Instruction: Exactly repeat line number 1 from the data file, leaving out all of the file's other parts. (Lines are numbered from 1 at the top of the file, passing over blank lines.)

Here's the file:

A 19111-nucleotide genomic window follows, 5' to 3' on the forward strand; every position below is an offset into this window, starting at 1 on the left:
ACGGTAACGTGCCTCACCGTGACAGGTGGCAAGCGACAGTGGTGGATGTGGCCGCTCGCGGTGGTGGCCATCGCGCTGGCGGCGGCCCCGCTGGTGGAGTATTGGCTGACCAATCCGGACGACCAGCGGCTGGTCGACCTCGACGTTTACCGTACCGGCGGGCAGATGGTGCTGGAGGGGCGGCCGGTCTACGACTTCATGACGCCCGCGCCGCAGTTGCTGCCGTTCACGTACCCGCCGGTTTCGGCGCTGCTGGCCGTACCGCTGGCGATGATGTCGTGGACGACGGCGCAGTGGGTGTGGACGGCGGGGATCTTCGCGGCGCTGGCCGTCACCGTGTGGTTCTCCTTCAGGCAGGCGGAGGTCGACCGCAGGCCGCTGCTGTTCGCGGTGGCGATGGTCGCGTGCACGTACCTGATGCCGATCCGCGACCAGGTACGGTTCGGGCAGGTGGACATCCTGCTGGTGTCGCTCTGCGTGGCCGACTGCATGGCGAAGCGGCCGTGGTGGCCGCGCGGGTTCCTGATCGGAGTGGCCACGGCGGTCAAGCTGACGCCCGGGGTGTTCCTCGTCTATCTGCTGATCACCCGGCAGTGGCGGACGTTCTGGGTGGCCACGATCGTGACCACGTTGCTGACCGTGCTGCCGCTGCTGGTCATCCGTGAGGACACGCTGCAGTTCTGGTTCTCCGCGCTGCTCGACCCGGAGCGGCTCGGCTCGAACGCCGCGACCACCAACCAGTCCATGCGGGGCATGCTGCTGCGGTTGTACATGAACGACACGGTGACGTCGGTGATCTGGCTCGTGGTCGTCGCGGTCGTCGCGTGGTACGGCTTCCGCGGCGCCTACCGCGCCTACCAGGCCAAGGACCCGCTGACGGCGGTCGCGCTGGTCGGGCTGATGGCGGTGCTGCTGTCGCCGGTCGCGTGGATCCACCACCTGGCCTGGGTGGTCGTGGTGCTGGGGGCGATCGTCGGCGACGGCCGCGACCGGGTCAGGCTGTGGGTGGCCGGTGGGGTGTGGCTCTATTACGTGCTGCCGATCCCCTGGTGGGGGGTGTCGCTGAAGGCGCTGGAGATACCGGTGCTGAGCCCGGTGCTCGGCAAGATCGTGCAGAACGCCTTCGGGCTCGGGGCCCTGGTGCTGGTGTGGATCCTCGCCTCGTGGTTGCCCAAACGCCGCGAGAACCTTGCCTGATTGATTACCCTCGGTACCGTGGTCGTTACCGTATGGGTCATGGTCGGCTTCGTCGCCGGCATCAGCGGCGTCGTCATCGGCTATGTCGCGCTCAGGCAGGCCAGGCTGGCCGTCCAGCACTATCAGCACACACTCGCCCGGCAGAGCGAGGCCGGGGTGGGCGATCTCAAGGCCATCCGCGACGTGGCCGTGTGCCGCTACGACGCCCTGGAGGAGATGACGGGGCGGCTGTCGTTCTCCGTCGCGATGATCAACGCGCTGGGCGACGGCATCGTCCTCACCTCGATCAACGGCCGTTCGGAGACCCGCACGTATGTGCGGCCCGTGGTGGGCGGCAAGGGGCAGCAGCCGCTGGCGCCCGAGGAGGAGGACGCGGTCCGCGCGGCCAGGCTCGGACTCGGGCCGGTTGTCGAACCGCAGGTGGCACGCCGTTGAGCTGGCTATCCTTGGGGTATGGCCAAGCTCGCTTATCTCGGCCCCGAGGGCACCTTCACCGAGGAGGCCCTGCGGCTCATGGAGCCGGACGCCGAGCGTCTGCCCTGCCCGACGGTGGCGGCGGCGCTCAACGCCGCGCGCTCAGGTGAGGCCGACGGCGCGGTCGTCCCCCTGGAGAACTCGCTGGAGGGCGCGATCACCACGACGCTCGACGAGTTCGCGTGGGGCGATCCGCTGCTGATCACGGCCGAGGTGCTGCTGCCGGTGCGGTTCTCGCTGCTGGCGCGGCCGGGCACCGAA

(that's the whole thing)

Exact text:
A 19111-nucleotide genomic window follows, 5' to 3' on the forward strand; every position below is an offset into this window, starting at 1 on the left: